In my neck of the woods, bluebirds are king.
They are voracious insect eaters, so gardeners have to love them. In this way, they’re a lot like bats, but considerably more beautiful. In 1979, the U.S. Fish and Wildlife Service declared bluebirds rare. Due to conservation efforts of birders and an educated populace, Eastern Bluebirds have made a significant and fortunate come back in numbers over the past two decades.
Bluebirds don’t migrate from their backyard habitat if there is adequate food and suitable nesting sites. Several bluebirds showed up around my birdhouses back in February, I assume, surveying our yard for potential nesting sites. It caught me by surprise because the males were bright blue, instead of the dull blue they donned before the winter season.
One of the Piedmont’s most notable bluebird enthusiasts is Bill Abbey. His work at Tanglewood Park in Clemmons, N.C. earned him accolades for his bluebird projects aimed at increasing nesting sites for this species. I spoke with Mr. Abbey recently after his annual seminar at the Winston-Salem Wild Birds Unlimited Shop to get some advice on luring and keeping bluebirds around my home.
According to Mr. Abbey, “You have bluebirds around your home because you have native plants. Natural vegetation is the best draw for bluebirds, and our woodlands have numerous berry-producing shrubs and seedpods especially in the fall season.”
First, you must realize that these “cavity dwellers” have unique needs as it relates to egg laying and food supply. Over the years, I have observed small flocks of bluebirds working the neighbor’s pastures for food. The open fields appeal to their instincts for stalking their prey. Wooden fence posts were once a great source for nesting, but most have been replaced with metal posts. Old apple trees were another prime nesting location, but apple orchards are few and far between these days. With thousands of acres of farmland and forests lost to expanding subdivisions and urbanization, natural cavities suitable for nesting have disappeared.
During the late winter and early spring, bluebirds may need help to survive through some human intervention. When insects are scarce these songbirds forage for food at our feeders. Their favorite food is freeze-dried mealworms. Bluebirds should find your backyard feeding station when you offer them mealworms or “shelled” seeds. A protein source is important as they begin to raise nestlings between April and August. By then, insects are normally plentiful.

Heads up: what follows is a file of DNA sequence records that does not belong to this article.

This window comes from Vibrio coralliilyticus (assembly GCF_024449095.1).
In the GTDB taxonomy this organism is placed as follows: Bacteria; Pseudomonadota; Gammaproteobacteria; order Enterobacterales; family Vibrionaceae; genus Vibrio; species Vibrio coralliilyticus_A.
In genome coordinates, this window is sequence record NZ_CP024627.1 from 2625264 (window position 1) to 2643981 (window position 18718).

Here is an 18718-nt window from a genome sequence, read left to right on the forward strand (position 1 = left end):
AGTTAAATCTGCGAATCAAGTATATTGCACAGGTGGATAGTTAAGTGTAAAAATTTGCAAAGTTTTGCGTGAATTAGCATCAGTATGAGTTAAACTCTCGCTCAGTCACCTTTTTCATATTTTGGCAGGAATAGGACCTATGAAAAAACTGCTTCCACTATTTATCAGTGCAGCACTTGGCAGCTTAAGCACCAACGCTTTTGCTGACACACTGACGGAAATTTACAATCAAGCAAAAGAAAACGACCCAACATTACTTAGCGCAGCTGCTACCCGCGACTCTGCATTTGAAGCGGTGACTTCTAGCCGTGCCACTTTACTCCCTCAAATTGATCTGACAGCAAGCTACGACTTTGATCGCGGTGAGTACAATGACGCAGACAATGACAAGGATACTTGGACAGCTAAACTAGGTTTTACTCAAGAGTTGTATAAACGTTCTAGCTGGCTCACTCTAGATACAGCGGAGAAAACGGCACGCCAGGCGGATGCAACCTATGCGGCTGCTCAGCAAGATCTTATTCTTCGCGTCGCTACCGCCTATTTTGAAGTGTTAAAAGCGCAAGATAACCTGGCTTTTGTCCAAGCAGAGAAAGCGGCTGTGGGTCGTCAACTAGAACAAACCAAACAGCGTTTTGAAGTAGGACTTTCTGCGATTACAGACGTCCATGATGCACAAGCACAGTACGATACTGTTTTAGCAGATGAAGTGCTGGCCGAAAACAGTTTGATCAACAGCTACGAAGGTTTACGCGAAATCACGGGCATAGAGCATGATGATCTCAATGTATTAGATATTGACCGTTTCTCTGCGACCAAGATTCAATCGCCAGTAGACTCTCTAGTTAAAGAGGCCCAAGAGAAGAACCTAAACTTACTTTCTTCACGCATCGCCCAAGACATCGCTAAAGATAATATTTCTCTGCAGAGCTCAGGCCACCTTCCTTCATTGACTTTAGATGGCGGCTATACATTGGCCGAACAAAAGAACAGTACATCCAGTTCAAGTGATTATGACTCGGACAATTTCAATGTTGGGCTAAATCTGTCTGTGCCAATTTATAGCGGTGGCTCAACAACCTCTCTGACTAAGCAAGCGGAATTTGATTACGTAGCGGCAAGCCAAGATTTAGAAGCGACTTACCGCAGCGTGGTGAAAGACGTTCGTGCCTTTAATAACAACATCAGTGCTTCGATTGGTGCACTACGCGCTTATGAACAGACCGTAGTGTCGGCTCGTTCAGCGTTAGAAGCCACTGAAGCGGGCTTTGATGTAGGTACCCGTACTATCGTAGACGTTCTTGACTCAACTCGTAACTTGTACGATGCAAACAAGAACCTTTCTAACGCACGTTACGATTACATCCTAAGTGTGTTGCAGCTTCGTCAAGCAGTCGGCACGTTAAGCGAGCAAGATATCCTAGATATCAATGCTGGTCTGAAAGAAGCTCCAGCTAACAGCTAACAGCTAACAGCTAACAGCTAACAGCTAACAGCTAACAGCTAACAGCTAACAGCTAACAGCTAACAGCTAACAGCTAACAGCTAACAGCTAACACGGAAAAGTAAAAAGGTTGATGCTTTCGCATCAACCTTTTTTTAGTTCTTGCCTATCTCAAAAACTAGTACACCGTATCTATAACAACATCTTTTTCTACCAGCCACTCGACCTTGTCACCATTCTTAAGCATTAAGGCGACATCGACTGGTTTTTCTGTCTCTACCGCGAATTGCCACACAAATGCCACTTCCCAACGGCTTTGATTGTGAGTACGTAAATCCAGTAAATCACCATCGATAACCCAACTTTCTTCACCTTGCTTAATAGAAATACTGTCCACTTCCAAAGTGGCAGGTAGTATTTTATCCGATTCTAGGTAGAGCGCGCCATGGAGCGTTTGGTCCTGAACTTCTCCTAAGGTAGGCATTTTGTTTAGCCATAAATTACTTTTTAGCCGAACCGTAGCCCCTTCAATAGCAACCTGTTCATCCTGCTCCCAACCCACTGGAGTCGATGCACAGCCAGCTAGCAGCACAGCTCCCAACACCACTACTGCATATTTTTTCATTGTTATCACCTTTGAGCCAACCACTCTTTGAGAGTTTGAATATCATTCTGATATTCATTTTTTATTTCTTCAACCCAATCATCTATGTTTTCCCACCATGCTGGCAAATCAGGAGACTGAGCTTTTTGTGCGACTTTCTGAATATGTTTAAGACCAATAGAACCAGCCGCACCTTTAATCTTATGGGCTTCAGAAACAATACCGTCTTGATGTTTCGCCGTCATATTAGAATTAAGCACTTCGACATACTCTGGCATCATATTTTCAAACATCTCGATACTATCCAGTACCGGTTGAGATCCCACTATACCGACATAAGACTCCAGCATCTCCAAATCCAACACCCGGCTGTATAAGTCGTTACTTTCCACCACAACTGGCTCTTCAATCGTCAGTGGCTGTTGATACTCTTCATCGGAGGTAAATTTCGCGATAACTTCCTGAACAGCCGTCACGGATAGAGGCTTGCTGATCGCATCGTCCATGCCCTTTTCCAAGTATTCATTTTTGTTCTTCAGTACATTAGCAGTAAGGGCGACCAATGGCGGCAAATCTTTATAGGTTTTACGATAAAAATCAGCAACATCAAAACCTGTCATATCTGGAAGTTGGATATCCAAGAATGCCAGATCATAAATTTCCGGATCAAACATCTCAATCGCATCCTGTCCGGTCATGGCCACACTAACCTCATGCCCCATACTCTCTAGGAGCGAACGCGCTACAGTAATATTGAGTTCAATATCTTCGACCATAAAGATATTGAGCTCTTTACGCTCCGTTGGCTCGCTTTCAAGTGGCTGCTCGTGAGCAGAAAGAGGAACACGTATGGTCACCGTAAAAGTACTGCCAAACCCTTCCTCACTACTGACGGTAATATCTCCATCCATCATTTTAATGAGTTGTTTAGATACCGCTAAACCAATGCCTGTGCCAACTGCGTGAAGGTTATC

You still have time to construct a bluebird house before nesting begins. The birdhouse entrance hole should have a diameter of 1-½ inches. Bigger holes invite invasive species. It is important to remove old nests during the brood season and inspect for wasp nests. A bar of soap rubbed on the underside of the roof may help repel wasps. Monitor the birdhouses weekly and remove nests or eggs of opportunistic birds. Bluebirds construct nests using dried grass and pine needles. Their eggs are blue in color, not white like many birds. Fortunately, several broods of eggs are laid each year.
These references may be helpful: North Carolina Bird Watching by Cool Springs Press and The Bluebird’s Monitor Guide by Cornell University. There are great websites like goingnative.com that offer plant selections for future landscaping projects. For information on bird supplies, check out wbu.com. One of my favorite free publications, Backyard Habitats, is available through the North Carolina Cooperative Extension’s Forestry Department.
Information specifically related to bluebirds may be found through the N.C. Bluebird Society, whose goal is to increase bluebird populations in all North Carolina counties.
If you are new to the world of birding, you should seek out sage advice before you get started. While most of us have access to the same dozen or so species in our backyards, our habitats and landscapes will vary in geographic regions. Knowing what your favorite songbird requires and enjoys is the best way to maximize your birding experience.